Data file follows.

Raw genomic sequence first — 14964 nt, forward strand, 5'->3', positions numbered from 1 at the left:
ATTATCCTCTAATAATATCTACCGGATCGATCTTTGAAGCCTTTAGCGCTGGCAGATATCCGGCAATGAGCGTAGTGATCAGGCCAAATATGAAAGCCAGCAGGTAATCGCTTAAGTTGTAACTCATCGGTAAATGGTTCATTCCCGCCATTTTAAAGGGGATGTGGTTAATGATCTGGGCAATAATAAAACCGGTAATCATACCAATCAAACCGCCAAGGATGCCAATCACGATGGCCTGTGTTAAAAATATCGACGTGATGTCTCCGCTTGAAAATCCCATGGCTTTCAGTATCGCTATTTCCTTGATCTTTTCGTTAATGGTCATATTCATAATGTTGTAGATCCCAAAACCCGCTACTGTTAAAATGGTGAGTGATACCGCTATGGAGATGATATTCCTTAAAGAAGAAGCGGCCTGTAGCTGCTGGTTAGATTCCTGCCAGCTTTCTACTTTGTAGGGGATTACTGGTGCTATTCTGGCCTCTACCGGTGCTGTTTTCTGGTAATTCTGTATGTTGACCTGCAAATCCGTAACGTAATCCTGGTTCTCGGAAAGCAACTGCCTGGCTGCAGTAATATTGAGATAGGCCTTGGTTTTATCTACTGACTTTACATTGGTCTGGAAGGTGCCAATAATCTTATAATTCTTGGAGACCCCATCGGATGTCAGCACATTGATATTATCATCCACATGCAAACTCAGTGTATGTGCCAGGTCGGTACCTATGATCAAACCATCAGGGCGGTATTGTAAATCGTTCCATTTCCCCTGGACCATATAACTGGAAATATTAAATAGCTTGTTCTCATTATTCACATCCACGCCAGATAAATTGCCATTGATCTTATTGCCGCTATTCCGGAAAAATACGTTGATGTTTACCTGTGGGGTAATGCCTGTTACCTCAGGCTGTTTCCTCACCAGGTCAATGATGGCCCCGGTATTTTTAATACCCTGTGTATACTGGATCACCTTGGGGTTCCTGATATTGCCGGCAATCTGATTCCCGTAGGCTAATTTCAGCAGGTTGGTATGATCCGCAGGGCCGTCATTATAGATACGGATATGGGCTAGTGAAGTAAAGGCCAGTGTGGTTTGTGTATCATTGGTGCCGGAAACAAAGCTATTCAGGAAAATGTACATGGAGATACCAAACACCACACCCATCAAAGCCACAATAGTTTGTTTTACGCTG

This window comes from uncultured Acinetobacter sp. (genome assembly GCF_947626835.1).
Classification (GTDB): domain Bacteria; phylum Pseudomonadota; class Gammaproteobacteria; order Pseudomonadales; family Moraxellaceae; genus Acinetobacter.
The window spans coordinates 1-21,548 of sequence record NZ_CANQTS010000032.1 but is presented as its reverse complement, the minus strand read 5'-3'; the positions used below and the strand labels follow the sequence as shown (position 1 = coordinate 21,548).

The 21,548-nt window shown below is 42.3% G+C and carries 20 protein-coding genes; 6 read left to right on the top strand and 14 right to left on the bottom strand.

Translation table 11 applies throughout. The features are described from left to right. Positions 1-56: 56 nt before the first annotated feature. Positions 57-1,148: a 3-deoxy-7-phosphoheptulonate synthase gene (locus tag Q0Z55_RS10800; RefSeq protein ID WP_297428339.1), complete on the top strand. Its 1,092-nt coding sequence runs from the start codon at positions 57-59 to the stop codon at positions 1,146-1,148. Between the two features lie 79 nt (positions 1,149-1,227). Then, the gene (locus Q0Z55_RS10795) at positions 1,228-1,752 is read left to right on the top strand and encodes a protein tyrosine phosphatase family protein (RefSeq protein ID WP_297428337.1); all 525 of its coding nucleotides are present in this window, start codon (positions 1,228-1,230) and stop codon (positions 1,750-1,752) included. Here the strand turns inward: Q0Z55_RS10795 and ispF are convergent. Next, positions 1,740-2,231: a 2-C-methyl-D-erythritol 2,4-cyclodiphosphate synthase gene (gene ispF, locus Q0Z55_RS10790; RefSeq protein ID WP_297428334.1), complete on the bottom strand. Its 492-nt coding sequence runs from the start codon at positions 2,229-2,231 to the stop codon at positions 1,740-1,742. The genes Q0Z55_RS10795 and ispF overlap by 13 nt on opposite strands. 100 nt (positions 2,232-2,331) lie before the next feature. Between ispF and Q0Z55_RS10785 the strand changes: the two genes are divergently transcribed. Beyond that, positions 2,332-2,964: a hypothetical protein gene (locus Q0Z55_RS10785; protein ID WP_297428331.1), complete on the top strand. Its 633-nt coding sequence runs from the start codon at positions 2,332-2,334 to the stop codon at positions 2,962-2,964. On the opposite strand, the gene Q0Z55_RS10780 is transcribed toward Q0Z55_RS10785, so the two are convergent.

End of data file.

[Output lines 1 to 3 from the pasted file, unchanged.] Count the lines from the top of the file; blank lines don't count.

Raw genomic sequence first — 14964 nt, forward strand, 5'->3', positions numbered from 1 at the left:
ATTATCCTCTAATAATATCTACCGGATCGATCTTTGAAGCCTTTAGCGCTGGCAGATATCCGGCAATGAGCGTAGTGATCAGGCCAAATATGAAAGCCAGCAGGTAATCGCTTAAGTTGTAACTCATCGGTAAATGGTTCATTCCCGCCATTTTAAAGGGGATGTGGTTAATGATCTGGGCAATAATAAAACCGGTAATCATACCAATCAAACCGCCAAGGATGCCAATCACGATGGCCTGTGTTAAAAATATCGACGTGATGTCTCCGCTTGAAAATCCCATGGCTTTCAGTATCGCTATTTCCTTGATCTTTTCGTTAATGGTCATATTCATAATGTTGTAGATCCCAAAACCCGCTACTGTTAAAATGGTGAGTGATACCGCTATGGAGATGATATTCCTTAAAGAAGAAGCGGCCTGTAGCTGCTGGTTAGATTCCTGCCAGCTTTCTACTTTGTAGGGGATTACTGGTGCTATTCTGGCCTCTACCGGTGCTGTTTTCTGGTAATTCTGTATGTTGACCTGCAAATCCGTAACGTAATCCTGGTTCTCGGAAAGCAACTGCCTGGCTGCAGTAATATTGAGATAGGCCTTGGTTTTATCTACTGACTTTACATTGGTCTGGAAGGTGCCAATAATCTTATAATTCTTGGAGACCCCATCGGATGTCAGCACATTGATATTATCATCCACATGCAAACTCAGTGTATGTGCCAGGTCGGTACCTATGATCAAACCATCAGGGCGGTATTGTAAATCGTTCCATTTCCCCTGGACCATATAACTGGAAATATTAAATAGCTTGTTCTCATTATTCACATCCACGCCAGATAAATTGCCATTGATCTTATTGCCGCTATTCCGGAAAAATACGTTGATGTTTACCTGTGGGGTAATGCCTGTTACCTCAGGCTGTTTCCTCACCAGGTCAATGATGGCCCCGGTATTTTTAATACCCTGTGTATACTGGATCACCTTGGGGTTCCTGATATTGCCGGCAATCTGATTCCCGTAGGCTAATTTCAGCAGGTTGGTATGATCCGCAGGGCCGTCATTATAGATACGGATATGGGCTAGTGAAGTAAAGGCCAGTGTGGTTTGTGTATCATTGGTGCCGGAAACAAAGCTATTCAGGAAAATGTACATGGAGATACCAAACACCACACCCATCAAAGCCACAATAGTTTGTTTTACGCTG

This window comes from uncultured Acinetobacter sp. (genome assembly GCF_947626835.1).